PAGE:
By Indyana Schneider
2018 has seen a crackdown on unpaid internships. Following information gathered and published by the Sutton Trust earlier this year, articles have been published by The Guardian, BBC, and Telegraph spreading. the. word. Unpaid internships take advantage of those who do them, benefit the privileged, and rule out diverse talent.
- The number of internships available in the UK has risen by as much as 50% since 2010
- Around 50-70,000 internships are now offered each year in the UK
- Between 10-15,000 of these were estimated by the government to be unpaid
(This is likely underestimated as interns don’t appear on the payroll systems of companies, which makes it v difficult to know the exact number)
- The cost of a single person doing an unpaid internship in London has been calculated at £1,019 (£827 in Manchester, for reference)
Something isn’t right here.
The big papers are confronting exploitative or unaware corporations, double underlining the simple fact that employers are legally obliged to pay at least the National Minimum Wage to interns. Despite tens of thousands of people continuing to work for free, at the end of 2017 there were no prosecutions in relation to interns and pay. Waters are murky because the definition of an 'employee' is murky – they know they don’t have to come into the office, right? Campaigners are looking to tighten this ‘volunteer loophole’, calling on the government to make it easier to identify how roles should be categorised.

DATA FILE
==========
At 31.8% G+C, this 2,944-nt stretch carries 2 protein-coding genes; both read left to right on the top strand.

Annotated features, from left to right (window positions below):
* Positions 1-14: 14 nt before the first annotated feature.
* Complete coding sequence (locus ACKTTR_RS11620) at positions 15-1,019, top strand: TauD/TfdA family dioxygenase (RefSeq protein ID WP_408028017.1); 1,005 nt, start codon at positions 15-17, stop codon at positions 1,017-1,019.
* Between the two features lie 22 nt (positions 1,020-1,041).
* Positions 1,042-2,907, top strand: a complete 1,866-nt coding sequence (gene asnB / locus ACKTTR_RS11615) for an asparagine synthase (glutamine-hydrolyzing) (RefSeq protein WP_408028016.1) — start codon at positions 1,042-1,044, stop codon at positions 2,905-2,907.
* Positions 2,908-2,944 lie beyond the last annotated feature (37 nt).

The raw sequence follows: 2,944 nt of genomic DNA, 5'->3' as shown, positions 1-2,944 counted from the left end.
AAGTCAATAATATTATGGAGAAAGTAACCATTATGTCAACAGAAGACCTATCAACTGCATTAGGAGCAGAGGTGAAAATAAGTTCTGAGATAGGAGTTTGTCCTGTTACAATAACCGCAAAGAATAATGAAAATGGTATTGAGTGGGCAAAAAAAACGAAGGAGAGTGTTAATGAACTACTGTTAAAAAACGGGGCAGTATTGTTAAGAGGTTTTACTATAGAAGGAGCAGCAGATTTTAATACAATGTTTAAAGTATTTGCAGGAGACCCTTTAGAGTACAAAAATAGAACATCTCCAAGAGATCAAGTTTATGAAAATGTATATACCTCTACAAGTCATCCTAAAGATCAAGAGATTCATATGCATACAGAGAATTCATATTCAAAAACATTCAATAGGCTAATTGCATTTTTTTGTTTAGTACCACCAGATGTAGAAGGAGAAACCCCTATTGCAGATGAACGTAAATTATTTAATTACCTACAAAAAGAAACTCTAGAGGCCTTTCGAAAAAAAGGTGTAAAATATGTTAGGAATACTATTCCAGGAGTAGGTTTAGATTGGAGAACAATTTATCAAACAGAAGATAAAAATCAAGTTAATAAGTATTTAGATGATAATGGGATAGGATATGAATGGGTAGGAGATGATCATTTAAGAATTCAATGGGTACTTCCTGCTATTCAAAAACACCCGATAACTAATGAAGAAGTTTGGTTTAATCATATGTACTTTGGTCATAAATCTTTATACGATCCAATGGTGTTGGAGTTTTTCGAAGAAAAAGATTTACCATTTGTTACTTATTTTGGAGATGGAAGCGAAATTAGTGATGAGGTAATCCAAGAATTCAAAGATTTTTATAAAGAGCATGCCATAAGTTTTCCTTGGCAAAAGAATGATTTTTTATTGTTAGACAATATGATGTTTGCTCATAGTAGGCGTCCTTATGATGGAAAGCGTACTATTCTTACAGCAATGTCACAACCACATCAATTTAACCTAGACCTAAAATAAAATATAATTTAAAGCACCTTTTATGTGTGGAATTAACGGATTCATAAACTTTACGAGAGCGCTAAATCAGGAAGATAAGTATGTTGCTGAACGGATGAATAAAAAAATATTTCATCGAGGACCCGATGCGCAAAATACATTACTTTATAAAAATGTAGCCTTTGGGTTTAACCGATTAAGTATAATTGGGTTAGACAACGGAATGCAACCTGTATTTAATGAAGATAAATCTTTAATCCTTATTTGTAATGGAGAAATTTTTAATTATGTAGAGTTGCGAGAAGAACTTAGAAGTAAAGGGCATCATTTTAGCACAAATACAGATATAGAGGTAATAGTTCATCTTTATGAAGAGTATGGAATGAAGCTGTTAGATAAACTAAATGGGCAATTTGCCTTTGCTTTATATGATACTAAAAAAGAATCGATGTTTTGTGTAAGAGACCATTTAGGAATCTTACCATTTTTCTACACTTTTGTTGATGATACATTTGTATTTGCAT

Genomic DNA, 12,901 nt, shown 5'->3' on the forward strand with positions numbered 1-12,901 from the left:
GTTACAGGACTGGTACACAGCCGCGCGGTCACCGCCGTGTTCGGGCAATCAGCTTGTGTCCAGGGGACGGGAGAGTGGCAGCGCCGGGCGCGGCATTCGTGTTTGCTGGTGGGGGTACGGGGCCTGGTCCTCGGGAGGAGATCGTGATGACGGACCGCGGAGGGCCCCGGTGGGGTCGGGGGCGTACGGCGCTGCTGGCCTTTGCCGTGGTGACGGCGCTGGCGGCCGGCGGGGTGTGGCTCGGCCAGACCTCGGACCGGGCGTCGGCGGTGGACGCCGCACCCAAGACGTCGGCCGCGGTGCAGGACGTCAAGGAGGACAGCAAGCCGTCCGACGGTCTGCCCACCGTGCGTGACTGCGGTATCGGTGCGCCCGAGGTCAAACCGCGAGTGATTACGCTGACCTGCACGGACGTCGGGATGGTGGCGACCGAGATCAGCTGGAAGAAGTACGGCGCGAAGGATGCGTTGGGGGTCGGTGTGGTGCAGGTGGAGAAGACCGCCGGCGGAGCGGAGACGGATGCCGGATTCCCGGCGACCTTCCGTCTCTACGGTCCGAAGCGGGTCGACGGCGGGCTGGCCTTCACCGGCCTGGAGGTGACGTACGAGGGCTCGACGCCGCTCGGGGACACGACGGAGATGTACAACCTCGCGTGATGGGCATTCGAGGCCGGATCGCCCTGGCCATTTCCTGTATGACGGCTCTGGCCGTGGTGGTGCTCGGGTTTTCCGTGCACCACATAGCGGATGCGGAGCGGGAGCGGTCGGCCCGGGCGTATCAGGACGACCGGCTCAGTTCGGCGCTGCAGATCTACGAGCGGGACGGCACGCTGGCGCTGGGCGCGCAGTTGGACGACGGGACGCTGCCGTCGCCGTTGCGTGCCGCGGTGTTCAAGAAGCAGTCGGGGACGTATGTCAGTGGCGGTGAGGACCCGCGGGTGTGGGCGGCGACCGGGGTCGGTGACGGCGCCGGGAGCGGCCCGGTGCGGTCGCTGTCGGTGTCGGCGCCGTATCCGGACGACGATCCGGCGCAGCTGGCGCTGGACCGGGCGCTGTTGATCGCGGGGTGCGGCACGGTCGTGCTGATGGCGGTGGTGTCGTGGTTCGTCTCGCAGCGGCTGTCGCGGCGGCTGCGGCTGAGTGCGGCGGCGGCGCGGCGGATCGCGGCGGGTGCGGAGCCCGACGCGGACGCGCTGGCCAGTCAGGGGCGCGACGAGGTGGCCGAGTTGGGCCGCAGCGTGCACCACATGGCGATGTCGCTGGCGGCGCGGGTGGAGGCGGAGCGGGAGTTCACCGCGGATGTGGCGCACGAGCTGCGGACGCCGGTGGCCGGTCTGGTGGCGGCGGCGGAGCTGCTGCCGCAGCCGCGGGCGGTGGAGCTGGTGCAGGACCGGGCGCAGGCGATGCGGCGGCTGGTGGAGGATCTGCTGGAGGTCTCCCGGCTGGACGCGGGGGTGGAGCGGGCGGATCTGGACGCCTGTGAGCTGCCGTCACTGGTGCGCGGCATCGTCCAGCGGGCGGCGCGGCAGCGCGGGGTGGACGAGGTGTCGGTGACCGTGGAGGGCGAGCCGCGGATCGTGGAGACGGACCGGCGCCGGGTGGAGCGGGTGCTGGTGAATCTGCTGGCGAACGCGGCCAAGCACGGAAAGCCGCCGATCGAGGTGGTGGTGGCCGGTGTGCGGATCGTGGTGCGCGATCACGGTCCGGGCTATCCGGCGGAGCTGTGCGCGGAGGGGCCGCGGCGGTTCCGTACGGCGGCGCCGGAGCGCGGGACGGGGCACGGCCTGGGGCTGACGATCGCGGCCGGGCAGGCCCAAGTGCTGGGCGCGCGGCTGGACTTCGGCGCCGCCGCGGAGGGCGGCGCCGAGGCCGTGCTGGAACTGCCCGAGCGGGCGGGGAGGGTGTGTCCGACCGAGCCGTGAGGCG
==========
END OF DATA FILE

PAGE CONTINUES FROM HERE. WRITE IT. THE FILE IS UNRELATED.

However, unpaid work is legal if the worker: is under 16, a student working as part of their course, or is working for a charity and getting paid ‘expenses’. A lot of arts companies are registered charities (for good reason!), the majority of which offer unpaid internships.
This is worrying.
Like many other sectors, internships are a vital first step into a career as an Arts Professional. These days, the competition for full-time, paid opportunities is so intense that prospective employers expect even entry level candidates to have significant industry experience. A Catch 22 situation leaves many unable to get a job due to lack of experience and unable to gain experience because they cannot afford to work for free. We’re left with a pretty bleak picture of an arts industry unavailable to those without access to external support, damaging the sector and limiting social mobility.
This is backed up by some more stats (CREATE 2015):
- A survey of more than 2,500 people working in the arts found that 75% had at least one parent in a “middle class” job
- More than half had at least one parent with a university education
- 88% of respondents also said that they had worked for free at some point in their careers
A primary concern of OperaUpClose is to diversify the audience and makers of opera, which will result in the most exciting, resilient and relevant art form for the future. Our paid trainee Producer and Director schemes aim to address the above-described cycle of economic discrimination. The trainees are offered valuable experience in a professional producing opera company, mentoring from experienced arts professionals, the opportunity to take responsibility for projects, to make mistakes in a supportive environment, to learn from those mistakes, and to make key contacts in the performing arts industry. Vitally, our trainees are paid at London Living Wage and 100% of our 20+ former trainees are currently employed. If you're an aspiring arts professional, keep a lookout for our trainee openings!
I’m looking forward to a future when all unpaid internships are scrapped completely, where the definition of an 'employee' is crystal clear, and all are paid and valued for their work and time. I'm proud to say we're already doing this here at OperaUpClose.